Please stay in touch with me, particularly if you feel stuck on a topic or assignment and can't figure out how to proceed. Often a quick e-mail, or face-to-face conference can reveal solutions to problems and generate renewed creative and scholarly energy. It is essential that you begin assignments early.

Grading

Grades will be awarded based on the number of points earned and according to the percentage breakdowns shown.
Homework 45%
Class Participation 10%
Lab 10%
Midterm 20%
Topic Presentation 10%
Presentation on Hw5 Project 5%
Midterm Answers
The mid-term exam will be on a class day and timed to take a class period. However, it will be self-scheduled. You may take it any time starting about 9am. You must complete it before midnight.

The midterm exam will be open everything. The only restriction is that you may not discuss the exam, in any way, with anyone until 24 hours after the exam (unless you are told otherwise).

Incomplete grades will be given only for verifiable medical illness or other such dire circumstances. Incomplete grades must be approved through the Dean's office.

ALL work submitted for grading should be entirely YOUR OWN (except for labs) and group work. Sharing of programs, code snippets, etc. is not permitted under ANY circumstances. That said, I encourage you to discuss assignments at an algorithmic level with other students. That is, talk about the problem, and general approaches to problems. Do not share or discuss actual code.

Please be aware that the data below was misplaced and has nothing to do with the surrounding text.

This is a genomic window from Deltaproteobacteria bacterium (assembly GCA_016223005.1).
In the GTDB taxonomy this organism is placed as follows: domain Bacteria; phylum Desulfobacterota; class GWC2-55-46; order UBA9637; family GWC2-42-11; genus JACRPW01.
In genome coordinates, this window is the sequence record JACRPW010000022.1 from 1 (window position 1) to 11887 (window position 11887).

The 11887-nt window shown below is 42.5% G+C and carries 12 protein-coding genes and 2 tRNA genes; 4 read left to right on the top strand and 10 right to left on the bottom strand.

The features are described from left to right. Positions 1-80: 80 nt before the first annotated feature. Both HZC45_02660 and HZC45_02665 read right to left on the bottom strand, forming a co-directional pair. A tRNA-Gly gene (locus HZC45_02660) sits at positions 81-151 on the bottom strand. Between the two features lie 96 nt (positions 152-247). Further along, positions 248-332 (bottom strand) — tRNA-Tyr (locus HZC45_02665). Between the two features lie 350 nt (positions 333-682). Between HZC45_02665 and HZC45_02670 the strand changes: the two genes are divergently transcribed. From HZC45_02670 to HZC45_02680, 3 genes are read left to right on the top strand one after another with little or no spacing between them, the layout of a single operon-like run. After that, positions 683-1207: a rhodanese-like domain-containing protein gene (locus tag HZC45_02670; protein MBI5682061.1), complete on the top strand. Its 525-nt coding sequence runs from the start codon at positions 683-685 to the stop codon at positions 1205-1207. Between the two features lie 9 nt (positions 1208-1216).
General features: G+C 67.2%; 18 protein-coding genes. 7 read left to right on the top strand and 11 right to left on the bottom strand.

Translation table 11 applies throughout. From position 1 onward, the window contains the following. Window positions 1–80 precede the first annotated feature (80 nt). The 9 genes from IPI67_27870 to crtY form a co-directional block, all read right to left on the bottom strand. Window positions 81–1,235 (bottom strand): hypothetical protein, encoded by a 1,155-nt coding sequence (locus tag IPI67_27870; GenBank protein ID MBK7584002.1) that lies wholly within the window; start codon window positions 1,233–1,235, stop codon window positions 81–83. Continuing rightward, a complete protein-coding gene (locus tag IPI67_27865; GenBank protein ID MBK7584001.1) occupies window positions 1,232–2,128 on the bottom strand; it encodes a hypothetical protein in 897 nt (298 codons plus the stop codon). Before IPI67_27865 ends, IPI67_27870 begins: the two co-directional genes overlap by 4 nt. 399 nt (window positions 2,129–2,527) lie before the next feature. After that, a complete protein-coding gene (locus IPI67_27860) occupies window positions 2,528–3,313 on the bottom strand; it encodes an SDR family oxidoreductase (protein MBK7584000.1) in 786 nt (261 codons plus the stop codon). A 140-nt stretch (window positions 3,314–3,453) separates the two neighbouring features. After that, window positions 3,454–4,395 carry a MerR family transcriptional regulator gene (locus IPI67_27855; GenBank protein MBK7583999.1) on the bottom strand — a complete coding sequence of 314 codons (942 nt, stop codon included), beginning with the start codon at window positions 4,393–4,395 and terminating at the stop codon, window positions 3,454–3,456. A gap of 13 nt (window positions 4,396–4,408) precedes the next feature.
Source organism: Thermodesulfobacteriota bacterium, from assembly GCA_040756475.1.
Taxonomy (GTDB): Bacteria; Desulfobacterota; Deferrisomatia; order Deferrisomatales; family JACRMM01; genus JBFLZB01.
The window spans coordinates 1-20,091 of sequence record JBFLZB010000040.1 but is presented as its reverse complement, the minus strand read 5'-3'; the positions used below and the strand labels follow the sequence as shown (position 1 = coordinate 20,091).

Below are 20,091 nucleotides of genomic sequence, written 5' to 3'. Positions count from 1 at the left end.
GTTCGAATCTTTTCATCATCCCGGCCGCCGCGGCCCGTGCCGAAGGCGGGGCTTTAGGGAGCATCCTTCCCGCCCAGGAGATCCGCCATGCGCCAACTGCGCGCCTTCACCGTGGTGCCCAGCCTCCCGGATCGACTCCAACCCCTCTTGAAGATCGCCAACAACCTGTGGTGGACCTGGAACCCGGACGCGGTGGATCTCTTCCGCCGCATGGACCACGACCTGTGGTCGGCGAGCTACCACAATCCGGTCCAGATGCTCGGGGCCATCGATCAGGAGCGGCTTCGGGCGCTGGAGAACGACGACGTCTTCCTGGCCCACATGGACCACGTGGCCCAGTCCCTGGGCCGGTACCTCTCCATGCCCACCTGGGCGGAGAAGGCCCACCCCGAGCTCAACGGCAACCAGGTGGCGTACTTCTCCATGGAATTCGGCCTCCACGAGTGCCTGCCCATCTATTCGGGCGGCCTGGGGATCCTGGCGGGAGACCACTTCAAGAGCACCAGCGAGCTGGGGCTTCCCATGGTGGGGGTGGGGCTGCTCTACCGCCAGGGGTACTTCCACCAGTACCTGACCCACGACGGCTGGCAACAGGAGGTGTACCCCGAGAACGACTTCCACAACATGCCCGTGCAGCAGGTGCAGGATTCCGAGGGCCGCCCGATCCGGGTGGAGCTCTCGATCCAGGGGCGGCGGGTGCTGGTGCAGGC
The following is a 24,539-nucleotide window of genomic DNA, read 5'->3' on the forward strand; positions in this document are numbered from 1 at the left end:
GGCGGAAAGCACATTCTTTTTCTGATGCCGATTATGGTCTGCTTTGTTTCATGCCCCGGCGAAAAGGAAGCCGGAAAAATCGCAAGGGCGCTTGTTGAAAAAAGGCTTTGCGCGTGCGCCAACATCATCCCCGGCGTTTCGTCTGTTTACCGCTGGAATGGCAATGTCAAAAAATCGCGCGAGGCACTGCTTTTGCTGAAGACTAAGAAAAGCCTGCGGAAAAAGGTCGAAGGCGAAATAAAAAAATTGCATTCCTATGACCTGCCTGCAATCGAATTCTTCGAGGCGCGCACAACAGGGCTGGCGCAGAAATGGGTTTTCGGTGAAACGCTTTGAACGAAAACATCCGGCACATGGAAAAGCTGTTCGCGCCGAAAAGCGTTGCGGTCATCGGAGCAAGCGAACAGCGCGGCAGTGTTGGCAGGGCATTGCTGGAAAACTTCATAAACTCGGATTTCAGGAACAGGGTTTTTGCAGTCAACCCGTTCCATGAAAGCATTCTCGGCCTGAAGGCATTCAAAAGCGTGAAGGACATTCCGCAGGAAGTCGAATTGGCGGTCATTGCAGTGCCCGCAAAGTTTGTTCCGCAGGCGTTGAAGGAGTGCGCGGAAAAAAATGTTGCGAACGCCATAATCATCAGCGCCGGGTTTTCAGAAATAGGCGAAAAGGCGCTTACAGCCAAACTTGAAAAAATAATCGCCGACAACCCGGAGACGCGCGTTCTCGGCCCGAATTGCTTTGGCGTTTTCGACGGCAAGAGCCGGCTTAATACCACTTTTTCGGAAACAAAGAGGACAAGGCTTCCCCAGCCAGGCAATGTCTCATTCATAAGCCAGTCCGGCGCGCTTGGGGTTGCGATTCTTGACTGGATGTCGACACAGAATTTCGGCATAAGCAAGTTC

Links


Learning Accommodations

Students requesting accommodations in this course because of the impact of disability are encouraged to meet with me privately early in the semester with a verification letter. Students not yet approved to receive accommodations should also contact Deb Alder, Coordinator of Accessibility Services, at 610-526-7351 in Guild Hall, as soon as possible, to verify their eligibility for reasonable accommodations. Early contact will help avoid unnecessary inconvenience and delays.

This class may be recorded.

Generative AI

All work submitted in this course must be your own. Contributions from anyone or anything else, including AI sources, must be properly quoted and cited every time they are used. Failure to do so constitutes an academic integrity violation, in accordance with the College’s Honor Code.